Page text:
I think there is a bit more in here about patriarchy and gender roles and embracing the feminine and something else important, but what it should come down to is this:  Do you want to wear a running skirt? Do you feel good in it? Is it comfortable and practical? If yes, do it. Rock it. Get it. It's kind of like the short hair thing- not everyone will understand it or like it, but if you wear it with rockstar confidence then you will be unstoppable.

Last weekend I was high on life and about to crush half marathon #6. Chris told me I looked cute in the skirt, so I wore it to the race. I'm glad I did. A lot of other women wore running skirts too. We all looked awesome and we all ran good races. You can be fierce in a running skirt, you really can.


What do you think? Do you think running skirts are ridiculous? Would you ever wear one? I know I'll still have to talk myself into wearing them out on training runs. Races are more comfortable, because you are surrounded by supportive runners, but the solo run is where you really need to summon your courage and throw your shoulders back. I'm on a mission to convince others to give the running skirt a try, because it might help me have the confidence to wear one more often.

PS- Does anyone care about the technical specifics of running skirts and apparel? Like, which ones I like and why and all of that? If so, let me know and I'm happy to share.

Related posts
That first marathon
Running for fun
Get outside and run
It's just a half marathon
His marathon

out of hibernation

I'd like to report back that I've been running strong through the winter. That I bought myself some new cold-weather running gear and have been hitting the streets, bundled up and tough as nails. That would, however, be a lie. Winter hits me hard and despite best intentions, I've only gotten outside for a run a handful of times this season. Because running outside in the bitter cold makes me feel sad. Sad and maybe a little hopeless? Yes, sure, afterwards I'm walking around all full of myself but I'm not sure it outweighs how sorry I feel when I'm out there and my lungs are burning, tears are stinging my eyes and I'm watching every step so I don't slip on ice.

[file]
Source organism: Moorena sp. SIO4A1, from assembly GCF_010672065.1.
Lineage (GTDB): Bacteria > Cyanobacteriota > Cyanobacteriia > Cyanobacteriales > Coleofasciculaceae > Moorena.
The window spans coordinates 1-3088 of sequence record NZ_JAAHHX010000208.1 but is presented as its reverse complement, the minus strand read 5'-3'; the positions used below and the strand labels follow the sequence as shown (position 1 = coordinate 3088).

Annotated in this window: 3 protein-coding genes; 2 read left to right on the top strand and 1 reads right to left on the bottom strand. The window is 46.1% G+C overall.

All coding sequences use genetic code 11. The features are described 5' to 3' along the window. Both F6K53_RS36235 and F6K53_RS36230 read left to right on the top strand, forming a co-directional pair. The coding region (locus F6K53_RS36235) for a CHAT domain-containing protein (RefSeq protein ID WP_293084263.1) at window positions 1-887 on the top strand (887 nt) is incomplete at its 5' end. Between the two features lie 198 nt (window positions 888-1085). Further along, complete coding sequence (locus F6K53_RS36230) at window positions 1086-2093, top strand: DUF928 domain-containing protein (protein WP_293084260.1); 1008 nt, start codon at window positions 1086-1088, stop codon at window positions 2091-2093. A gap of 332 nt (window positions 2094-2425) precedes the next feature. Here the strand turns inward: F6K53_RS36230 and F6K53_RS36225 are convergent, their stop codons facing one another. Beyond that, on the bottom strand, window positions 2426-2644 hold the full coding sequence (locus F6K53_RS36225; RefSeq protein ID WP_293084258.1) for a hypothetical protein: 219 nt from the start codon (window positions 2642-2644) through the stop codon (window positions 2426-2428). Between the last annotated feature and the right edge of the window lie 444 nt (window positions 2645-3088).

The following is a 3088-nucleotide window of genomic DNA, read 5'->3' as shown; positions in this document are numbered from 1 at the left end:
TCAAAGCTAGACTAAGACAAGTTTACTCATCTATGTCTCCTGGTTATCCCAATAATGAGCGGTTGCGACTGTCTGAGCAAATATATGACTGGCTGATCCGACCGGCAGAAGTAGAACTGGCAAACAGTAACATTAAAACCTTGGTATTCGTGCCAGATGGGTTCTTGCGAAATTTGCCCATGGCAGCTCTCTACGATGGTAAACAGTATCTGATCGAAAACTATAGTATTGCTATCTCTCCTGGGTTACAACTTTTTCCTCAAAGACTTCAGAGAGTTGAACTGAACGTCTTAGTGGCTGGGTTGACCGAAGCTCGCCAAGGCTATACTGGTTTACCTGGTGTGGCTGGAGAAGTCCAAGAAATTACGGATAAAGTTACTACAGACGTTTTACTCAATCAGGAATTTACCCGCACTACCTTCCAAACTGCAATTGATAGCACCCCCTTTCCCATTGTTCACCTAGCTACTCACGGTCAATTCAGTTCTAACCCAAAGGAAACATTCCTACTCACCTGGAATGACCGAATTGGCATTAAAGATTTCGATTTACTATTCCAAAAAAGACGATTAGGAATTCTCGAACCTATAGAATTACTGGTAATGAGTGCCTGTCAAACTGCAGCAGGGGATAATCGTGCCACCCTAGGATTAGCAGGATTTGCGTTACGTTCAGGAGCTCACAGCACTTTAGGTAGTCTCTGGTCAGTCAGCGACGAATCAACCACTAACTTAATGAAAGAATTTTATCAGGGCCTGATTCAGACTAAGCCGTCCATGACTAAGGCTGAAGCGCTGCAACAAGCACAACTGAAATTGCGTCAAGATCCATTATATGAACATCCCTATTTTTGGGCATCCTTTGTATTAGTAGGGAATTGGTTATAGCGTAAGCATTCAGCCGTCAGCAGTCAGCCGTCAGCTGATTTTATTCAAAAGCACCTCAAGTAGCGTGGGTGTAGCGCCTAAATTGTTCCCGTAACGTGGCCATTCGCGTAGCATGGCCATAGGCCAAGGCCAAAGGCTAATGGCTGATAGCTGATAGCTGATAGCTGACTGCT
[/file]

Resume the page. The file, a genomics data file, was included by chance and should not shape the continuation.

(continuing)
If it's a mild winter day, then maybe. I'll take advantage of a sunny Saturday in the 30s perhaps, but 7pm in the single digits? No, ma'am. I'd rather putz around downstairs with my weights, get on the yoga mat or even, if I'm desperate, hit the treadmill at the gym. In winters past, I'd get really into group fitness classes- kickboxing, BodyPump, Zumba or whathaveyou. I've phased out of that, but this winter we joined another gym for its indoor pool and I've been occasionally cutting a few laps there after work. Tricky business, swimming is. On the one hand it's great to be splashing around in a warm pool in January. On the other hand, you're in a bathing suit in public in January. But afterwards we like to pick up some veggie rolls at the local sushi joint, so it's become a nice ritual.

Despite the unwelcome snowy weather this week, we've been enjoying small bursts of spring lately and I'm finally starting to feel that itch to get back out in my running sneaks. Cruising around the city on foot and getting some Vitamin D. Crawling out of hibernation.

It's a balance between pushing yourself out of your comfort zone and listening to your body. On getting out there for a run even when you don't want to... and respecting the internal changes that happen with the seasons. On deciding to push through or choosing to change your goals and expectations. For me, this winter, I didn't feel much like running outdoors. So for the most part, I didn't. Instead we snowshoed with friends-- including a full moon Adirondack adventure through the woods leading to bonfires with hoards of bundled-up snowshoers and skiers huddled around drinking beer and roasting 'mallows. I've stretched and danced and worked on building strength. I've snuggled and read a lot too. No need for shame to accompany that decision, right? 

Related...
The transition to winter is tough.
Sometimes I like running for fun.
If all runs were like this one, I'd be an ultra-runner :)
I can't believe I trained for and ran a marathon!
Ok, just get outside and run.